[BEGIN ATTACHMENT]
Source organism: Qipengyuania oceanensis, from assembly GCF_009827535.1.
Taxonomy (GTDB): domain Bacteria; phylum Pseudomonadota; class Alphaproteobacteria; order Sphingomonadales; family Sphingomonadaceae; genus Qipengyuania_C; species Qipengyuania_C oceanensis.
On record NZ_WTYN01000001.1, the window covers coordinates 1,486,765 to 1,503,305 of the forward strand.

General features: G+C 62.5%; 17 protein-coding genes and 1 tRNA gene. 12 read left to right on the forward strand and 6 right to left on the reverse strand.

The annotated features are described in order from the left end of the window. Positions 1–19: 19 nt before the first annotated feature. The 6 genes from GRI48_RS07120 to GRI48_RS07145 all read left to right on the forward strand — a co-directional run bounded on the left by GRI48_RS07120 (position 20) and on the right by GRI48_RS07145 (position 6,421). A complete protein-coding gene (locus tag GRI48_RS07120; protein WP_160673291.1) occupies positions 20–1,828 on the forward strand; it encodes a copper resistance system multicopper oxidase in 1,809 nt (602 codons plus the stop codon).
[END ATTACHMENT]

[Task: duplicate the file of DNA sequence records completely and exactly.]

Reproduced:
Source organism: Qipengyuania oceanensis, from assembly GCF_009827535.1.
Taxonomy (GTDB): domain Bacteria; phylum Pseudomonadota; class Alphaproteobacteria; order Sphingomonadales; family Sphingomonadaceae; genus Qipengyuania_C; species Qipengyuania_C oceanensis.
On record NZ_WTYN01000001.1, the window covers coordinates 1,486,765 to 1,503,305 of the forward strand.

General features: G+C 62.5%; 17 protein-coding genes and 1 tRNA gene. 12 read left to right on the forward strand and 6 right to left on the reverse strand.

The annotated features are described in order from the left end of the window. Positions 1–19: 19 nt before the first annotated feature. The 6 genes from GRI48_RS07120 to GRI48_RS07145 all read left to right on the forward strand — a co-directional run bounded on the left by GRI48_RS07120 (position 20) and on the right by GRI48_RS07145 (position 6,421). A complete protein-coding gene (locus tag GRI48_RS07120; protein WP_160673291.1) occupies positions 20–1,828 on the forward strand; it encodes a copper resistance system multicopper oxidase in 1,809 nt (602 codons plus the stop codon).